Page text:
I’ve set up a new Seafile server on my home LAN and it works great except for one problem. I’m not sure if this is a server problem, a network problem, or a Seadroid problem. Any thoughts will be appreciated.
When my phone is connected to the Internet via my carrier’s LTE network, Seadroid works flawlessly (so far). When I connect my phone via WiFi to the same LAN as the server, things get flakey. Sometimes it works and sometimes it doesn’t. Mostly it doesn’t work.
- Login rarely works. The usual result is for the app to spin for a while and then display “Network Error”
- Sync/Folder/File operations usually fail (but not always). The usual result is for the app to spin for a while and then display “Error when loading file/folder/libraries” “Tap to refresh.”
- Sometimes (maybe half the time) the error message is accompanied by an Android toast message that says “Network Error.”
My laptop, connected to the same LAN via the same WiFi access point, has no difficulty connecting to and syncing with the Seafile server either via the web interface or via the Seafile client (that I am aware of).
Anyone have any thoughts on what might be going on?
- Seafile server is 7.0.4 running on Mint 19.1 (aka Ubuntu 18.04). Apache2 is proxying all communication. HTTP requests are redirected to HTTPS.
- Seadroid is 2.2.18 running on Android version 9 (Pie)
- Seafile Client is 7.0.2
I’ve figured out two workarounds that resolve this problem for me. I also now know why my laptop worked and my phone did not.
Unless your router supports NAT loopback (mine does not), you cannot reliably connect to a NAT’d resource’s public IP address from within the NAT’d LAN. I knew this many years ago. Guess I’m getting old. In my defense though, my laptop worked! See why below.
Use a VPN. The reason my laptop worked and my phone did not is that the laptop is connected to a VPN. This effectively placed my laptop outside my LAN, and connections to my Seafile server’s public address worked just as if they had come from any other client on the internet.
Use a local proxy server. This method insures that connections from within the LAN never hit the NAT’d public IP address.
- Install and configure a web proxy server (I’m using Squid, but a non-caching server will work as well) on the machine running running the Seafile server.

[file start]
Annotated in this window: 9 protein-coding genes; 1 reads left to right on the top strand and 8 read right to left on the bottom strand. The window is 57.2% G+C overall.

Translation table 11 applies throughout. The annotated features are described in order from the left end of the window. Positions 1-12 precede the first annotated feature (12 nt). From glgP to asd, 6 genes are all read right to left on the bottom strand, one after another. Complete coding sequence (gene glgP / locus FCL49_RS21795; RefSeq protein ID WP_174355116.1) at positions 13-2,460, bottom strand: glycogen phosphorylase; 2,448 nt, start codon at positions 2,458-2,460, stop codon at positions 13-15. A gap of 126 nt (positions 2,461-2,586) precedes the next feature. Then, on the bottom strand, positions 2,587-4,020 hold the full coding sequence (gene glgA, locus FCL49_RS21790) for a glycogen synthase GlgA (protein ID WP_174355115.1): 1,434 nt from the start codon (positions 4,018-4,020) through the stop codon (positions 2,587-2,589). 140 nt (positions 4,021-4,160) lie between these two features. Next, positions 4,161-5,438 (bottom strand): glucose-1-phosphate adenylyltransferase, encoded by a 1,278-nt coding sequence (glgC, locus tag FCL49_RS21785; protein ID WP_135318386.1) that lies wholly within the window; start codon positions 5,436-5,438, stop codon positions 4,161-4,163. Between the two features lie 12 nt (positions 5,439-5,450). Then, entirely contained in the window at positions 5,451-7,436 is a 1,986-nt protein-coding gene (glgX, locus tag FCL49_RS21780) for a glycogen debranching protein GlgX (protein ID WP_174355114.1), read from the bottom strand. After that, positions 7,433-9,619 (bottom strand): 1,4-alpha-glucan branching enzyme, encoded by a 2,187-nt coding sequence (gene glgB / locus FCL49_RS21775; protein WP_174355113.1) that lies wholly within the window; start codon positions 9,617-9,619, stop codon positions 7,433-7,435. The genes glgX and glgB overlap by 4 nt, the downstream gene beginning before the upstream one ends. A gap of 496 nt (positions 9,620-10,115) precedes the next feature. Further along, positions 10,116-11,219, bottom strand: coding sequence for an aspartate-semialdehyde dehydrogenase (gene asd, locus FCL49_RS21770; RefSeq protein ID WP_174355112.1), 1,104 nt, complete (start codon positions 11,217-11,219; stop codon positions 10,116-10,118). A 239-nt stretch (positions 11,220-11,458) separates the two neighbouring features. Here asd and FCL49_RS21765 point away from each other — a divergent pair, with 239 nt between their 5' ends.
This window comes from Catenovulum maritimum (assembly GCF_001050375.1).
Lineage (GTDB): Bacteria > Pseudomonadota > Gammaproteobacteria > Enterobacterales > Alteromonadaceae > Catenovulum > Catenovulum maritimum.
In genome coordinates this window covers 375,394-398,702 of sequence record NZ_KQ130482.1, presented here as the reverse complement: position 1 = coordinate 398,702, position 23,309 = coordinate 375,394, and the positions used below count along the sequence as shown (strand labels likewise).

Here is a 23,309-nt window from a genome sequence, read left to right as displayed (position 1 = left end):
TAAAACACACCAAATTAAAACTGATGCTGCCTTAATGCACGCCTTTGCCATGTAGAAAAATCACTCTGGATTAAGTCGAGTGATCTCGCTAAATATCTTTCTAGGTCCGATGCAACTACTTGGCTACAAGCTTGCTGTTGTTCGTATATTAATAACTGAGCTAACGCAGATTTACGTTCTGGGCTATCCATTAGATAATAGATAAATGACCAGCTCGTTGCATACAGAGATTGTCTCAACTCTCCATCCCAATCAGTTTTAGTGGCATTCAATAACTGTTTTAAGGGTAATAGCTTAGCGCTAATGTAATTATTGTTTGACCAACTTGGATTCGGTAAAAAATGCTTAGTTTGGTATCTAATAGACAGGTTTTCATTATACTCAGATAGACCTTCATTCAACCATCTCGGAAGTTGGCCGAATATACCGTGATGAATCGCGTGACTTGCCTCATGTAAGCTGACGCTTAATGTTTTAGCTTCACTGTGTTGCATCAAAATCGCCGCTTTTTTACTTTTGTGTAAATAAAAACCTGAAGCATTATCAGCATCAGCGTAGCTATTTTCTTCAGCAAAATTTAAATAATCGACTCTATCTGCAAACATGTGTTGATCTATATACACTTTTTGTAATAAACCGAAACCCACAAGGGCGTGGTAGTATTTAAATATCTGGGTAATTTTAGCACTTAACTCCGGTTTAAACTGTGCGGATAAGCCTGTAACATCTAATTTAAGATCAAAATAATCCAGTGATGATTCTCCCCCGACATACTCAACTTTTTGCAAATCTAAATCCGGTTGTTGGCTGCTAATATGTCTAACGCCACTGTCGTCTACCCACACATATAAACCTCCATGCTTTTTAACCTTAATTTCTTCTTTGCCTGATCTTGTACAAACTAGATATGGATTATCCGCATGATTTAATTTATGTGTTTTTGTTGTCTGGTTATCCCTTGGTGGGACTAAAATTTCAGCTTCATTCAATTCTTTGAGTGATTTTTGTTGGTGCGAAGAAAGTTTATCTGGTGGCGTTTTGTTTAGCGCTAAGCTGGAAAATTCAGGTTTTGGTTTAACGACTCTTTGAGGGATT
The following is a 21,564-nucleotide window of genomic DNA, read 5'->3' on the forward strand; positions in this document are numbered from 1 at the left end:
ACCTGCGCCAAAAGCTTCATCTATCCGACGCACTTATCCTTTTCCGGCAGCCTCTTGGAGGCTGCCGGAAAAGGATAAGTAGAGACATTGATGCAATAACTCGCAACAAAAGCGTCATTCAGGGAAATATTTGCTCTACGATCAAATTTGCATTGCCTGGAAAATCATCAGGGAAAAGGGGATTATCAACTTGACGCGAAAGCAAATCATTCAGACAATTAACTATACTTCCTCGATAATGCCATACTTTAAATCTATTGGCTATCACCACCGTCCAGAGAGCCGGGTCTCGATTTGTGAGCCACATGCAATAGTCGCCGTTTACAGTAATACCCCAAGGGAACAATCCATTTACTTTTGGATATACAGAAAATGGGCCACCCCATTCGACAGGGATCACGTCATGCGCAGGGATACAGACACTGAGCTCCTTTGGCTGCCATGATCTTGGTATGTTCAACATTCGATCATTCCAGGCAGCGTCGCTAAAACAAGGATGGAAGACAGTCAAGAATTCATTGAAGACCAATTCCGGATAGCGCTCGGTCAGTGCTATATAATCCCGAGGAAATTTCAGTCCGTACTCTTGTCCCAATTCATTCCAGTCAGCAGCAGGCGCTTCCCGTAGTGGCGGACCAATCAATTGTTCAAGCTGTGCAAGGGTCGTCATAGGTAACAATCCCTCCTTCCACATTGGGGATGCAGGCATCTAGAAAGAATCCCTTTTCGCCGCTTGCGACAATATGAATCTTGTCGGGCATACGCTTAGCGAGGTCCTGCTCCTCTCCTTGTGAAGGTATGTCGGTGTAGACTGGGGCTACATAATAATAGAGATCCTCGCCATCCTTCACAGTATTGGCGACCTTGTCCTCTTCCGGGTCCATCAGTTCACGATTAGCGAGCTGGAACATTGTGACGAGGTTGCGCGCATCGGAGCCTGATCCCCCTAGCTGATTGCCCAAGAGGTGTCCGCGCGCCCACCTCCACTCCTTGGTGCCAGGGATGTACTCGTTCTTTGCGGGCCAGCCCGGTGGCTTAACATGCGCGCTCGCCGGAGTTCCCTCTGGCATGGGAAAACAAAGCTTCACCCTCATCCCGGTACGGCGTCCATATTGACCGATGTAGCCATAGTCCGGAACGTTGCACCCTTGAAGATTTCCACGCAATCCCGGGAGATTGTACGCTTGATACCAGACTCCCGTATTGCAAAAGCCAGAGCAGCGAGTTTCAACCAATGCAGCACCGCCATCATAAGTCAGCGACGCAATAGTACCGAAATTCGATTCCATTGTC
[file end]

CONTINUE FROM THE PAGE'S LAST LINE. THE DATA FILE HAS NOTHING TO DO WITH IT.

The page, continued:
- Add the Seafile server’s public hostname to the proxy server’s /etc/hosts file as an alias for localhost. On my server the hosts line reads: “127.0.0.1 localhost www.myseafileserver.com” The important thing is the proxy server resolves the public hostname of the Seafile server to the Seafile server’s LAN address, not to its public address.
- Configure the phone or computer to use the proxy server when connected to the Seafile server’s LAN (and not to use the proxy server from outside that LAN).
Note: The proxy server does not need to run on the same computer as the Seafile server. But it must be able to resolve the Seafile server’s public hostname to the LAN address.
When I was still using Seafile hosted in my LAN I also faced that issue. I used dnsmasq running as DHCP/DNS server (nowadays as part of PiHole) and this can also handle such an IP mapping, so I translated my public FQDN into a local LAN IP with dnsmasq.
Glad, you found a solution.
Running my own DHCP/DNS server would work too, although anyone contemplating that solution should be aware that it requires disabling the existing DHCP server on the LAN.
An additional benefit of the proxy server is that it can be configured to filter out advertising.
You are right, there mut not be 2 DHCP servers in the same network.
BTW, PiHole is exactly that, and ad and tracker disabling tool on DNS level.
I was still using Seafile hosted in my LAN I also faced that issue. I used dnsmasq running as DHCP/DNS server (nowadays as part of PiHole) and this can also handle such an IP mapping, so I translated my public FQDN into a local LAN IP with dnsmasq.